Likewise, in The Boeing Co.; Bombardier, Inc., B-414706, B-414380.2, Aug. 25, 2017, 2017 CPD ¶ 274, our Office concluded that it did not have jurisdiction over a sole-source subcontract award for an aircraft where the proposed sole-source award of a contract with the prime contractor anticipated selection of the aircraft by the prime contractor, not the government.  See, id. at 6-7.  The proposed sole-source award to the prime contractor required the firm to select the aircraft subject to the requirements established by the Air Force.  We concluded that neither the terms of the statement of work, nor the sole-source justification and approval document for the prime contract award, demonstrated that the Air Force would handle the substantive aspects of the subcontract procurement, such that the prime contractor would be left with only a procedural role in the selection of the aircraft.  Id. at 7.  In the instant protest, although the record shows that the agency evaluated the technical aspect of the proposed radar subsystems, as in The Boeing Co.; Bombardier, Inc., the offerors were free to propose either one radar subsystem, or both, and to structure the terms of the subcontract.

Although Raytheon analogizes to our decision in The Panther Brands, LLC, we conclude that the circumstances are inapposite.  The protest in The Panther Brands involved the award of a subcontract by a first-tier subcontractor for sponsorship of a racing team by the Army National Guard.  The Army National Guard developed a statement of work, which the subcontractor used to develop a solicitation to obtain an IndyCar driver and team to sponsor.  The subcontractor provided a summary of the contents of the proposals, which was incorporated into the prime contractor’s task order proposal.  The Army National Guard evaluated the summaries and chose the IndyCar team based on the summaries.  We took jurisdiction because, although summaries of the IndyCar proposals were included in the prime contractor’s task order proposal, the agency evaluated the IndyCar proposals as distinct from the prime contractor’s task order proposal and selected the racing team to sponsor.  In the instant case, offerors selected and negotiated the terms with their subcontractors, and the Air Force evaluated the radar subsystems as part of a larger proposal in a competitive acquisition.[4]  Accordingly, this is not a situation where the selection of the radar subsystem contractor included in the offerors’ proposals was ‟by” the government.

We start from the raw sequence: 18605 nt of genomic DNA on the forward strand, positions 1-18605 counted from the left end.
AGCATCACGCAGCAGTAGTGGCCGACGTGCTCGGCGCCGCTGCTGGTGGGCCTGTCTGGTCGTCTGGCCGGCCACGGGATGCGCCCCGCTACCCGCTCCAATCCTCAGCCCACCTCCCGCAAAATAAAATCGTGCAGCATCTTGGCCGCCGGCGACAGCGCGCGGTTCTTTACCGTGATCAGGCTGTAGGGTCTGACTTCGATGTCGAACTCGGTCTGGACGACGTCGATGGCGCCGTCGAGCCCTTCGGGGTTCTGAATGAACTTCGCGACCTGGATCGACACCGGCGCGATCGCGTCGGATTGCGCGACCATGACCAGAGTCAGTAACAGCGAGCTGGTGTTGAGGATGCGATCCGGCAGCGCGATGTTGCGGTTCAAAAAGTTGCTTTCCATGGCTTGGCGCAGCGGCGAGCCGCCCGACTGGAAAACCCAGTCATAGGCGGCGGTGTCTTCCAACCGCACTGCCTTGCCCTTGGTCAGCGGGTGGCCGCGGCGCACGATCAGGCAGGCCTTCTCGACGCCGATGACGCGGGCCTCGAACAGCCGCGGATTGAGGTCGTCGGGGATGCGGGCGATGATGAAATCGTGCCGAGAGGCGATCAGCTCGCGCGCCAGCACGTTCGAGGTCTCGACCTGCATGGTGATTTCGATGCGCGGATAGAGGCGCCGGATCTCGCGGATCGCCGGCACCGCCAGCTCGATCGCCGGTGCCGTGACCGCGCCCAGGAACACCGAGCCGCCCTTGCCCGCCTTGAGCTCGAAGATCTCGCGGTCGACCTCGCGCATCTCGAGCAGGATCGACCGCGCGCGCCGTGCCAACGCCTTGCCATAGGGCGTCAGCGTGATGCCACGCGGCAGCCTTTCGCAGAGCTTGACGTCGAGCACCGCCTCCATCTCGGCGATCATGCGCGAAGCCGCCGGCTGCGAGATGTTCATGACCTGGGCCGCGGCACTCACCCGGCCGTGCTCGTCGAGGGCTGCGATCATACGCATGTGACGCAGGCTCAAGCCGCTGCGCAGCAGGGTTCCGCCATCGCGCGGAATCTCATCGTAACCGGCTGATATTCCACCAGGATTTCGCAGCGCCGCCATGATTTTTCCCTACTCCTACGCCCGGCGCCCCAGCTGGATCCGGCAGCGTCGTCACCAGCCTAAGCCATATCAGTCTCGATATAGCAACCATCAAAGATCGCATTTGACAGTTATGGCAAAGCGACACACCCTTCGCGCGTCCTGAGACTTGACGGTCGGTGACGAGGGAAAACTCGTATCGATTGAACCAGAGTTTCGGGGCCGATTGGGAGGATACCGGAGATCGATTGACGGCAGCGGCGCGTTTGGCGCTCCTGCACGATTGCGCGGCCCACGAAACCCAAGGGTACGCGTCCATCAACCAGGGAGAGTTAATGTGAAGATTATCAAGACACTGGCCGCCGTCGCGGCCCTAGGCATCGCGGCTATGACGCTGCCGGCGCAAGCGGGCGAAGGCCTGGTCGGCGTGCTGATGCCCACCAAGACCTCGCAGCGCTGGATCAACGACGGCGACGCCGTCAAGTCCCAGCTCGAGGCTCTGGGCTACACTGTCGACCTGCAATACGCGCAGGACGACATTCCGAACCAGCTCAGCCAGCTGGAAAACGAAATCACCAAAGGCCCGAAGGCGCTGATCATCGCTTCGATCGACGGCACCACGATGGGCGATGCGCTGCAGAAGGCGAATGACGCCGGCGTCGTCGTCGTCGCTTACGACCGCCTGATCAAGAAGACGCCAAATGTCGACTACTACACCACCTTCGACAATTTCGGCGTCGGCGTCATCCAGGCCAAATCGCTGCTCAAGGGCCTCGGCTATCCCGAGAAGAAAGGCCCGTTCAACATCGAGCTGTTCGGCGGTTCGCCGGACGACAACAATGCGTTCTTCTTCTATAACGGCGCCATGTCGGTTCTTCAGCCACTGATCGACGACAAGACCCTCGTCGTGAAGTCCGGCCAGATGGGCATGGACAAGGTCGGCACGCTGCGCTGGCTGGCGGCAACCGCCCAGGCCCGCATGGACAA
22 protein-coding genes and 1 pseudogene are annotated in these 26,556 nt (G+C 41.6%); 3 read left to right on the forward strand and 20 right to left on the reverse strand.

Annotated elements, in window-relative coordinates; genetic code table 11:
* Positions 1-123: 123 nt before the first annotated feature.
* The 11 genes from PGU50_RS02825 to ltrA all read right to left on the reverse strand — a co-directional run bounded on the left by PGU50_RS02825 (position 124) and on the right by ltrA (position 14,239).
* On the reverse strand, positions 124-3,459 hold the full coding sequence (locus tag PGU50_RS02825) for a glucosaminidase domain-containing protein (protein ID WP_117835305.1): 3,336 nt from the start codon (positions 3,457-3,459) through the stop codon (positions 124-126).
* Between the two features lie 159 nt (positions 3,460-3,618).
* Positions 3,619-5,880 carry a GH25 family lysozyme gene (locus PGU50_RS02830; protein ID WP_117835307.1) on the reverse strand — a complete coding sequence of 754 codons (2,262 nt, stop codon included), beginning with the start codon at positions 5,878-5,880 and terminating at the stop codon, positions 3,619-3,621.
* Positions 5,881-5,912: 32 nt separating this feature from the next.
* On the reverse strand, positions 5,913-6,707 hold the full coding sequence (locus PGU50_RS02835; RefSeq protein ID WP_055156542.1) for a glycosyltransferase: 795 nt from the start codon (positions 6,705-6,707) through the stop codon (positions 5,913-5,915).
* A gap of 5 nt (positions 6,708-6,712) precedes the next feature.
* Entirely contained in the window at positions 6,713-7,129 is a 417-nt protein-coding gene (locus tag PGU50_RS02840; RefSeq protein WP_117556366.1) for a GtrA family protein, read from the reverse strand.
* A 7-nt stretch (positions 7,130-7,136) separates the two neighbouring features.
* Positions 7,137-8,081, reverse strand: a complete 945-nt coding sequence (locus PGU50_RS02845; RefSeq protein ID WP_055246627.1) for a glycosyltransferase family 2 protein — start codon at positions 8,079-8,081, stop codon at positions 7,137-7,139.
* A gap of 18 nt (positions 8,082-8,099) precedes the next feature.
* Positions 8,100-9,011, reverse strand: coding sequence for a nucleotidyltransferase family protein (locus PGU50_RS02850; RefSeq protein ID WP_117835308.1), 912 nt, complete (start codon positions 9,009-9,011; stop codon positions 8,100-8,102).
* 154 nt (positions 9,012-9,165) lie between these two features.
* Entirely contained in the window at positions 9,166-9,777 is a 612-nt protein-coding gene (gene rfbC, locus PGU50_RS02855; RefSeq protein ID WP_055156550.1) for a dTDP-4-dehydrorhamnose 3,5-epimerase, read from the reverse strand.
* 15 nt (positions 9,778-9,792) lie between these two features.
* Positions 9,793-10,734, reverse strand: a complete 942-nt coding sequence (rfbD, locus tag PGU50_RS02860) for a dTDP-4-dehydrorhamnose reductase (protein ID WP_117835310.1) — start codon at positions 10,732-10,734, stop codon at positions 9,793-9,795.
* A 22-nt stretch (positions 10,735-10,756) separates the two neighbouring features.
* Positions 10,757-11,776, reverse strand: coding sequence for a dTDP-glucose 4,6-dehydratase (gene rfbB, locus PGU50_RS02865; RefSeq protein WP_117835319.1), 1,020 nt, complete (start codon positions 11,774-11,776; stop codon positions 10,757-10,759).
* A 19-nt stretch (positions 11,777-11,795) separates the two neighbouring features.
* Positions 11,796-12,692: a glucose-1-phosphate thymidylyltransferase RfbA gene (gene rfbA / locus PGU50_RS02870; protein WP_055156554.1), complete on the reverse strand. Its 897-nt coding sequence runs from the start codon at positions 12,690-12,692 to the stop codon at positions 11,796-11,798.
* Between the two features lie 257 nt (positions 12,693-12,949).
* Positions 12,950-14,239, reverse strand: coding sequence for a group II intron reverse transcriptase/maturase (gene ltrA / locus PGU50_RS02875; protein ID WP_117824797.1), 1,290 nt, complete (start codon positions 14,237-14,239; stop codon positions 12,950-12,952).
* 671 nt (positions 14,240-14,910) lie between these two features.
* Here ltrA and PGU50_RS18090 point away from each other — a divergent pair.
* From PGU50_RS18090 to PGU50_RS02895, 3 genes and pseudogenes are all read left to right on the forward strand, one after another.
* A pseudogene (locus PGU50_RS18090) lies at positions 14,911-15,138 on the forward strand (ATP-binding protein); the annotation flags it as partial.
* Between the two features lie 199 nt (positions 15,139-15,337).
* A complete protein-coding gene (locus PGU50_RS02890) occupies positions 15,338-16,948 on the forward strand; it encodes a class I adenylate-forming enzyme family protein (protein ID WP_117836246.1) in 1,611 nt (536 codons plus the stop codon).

The protest is dismissed.

Thomas H. Armstrong
General Counsel



[1] Where the Air Force renumbered documents in the record, we cite to the agency’s page numbers.

[2] The decision construed statutory language in CICA basically identical to that applicable to our Office to mean that the General Services Administration Board of Contract Appeals did not have jurisdiction over subcontract procurements that were conducted ‟for” a federal agency, in the absence of a showing that the prime contractor was a procurement agent, as defined by the Supreme Court in United States v. New Mexico, 455 U.S. 720 (1982) and the court of appeals in United States v. Johnson Controls, Inc., 713 F.2d 1541 (Fed. Cir. 1983).

[3] Raytheon presented a many-layered argument that the Air Force’s competitive range determination constitutes a subcontractor selection ‟by the government.”  Although we have discussed a few of those arguments here, we have considered all of Raytheon’s arguments, and find no basis to take jurisdiction over the protest.

[4] Even if we were to assume that Raytheon was in essence a joint venture partner or team member in a teaming arrangement, we would not find Raytheon to be an interested party.  Compare, InSpace 21 LLC, B-410852, B-410852.3, Dec. 8, 2014, 2014 CPD ¶ 363 at 4 (member of joint venture is not an interested party to protest where it is unclear that it has the authority to represent the joint venture) with Burns & Roe Servs. Corp., B-291530, Jan. 23, 2003, 2004 CPD ¶ 85 at 2 n.1 (team member is interested party when authorized to act for joint venture).  Here, Raytheon does not assert that it is representing any of the offerors in its protest.

Feb 23, 2018

Feb 22, 2018

Feb 21, 2018

Feb 16, 2018

Looking for more? Browse all our products here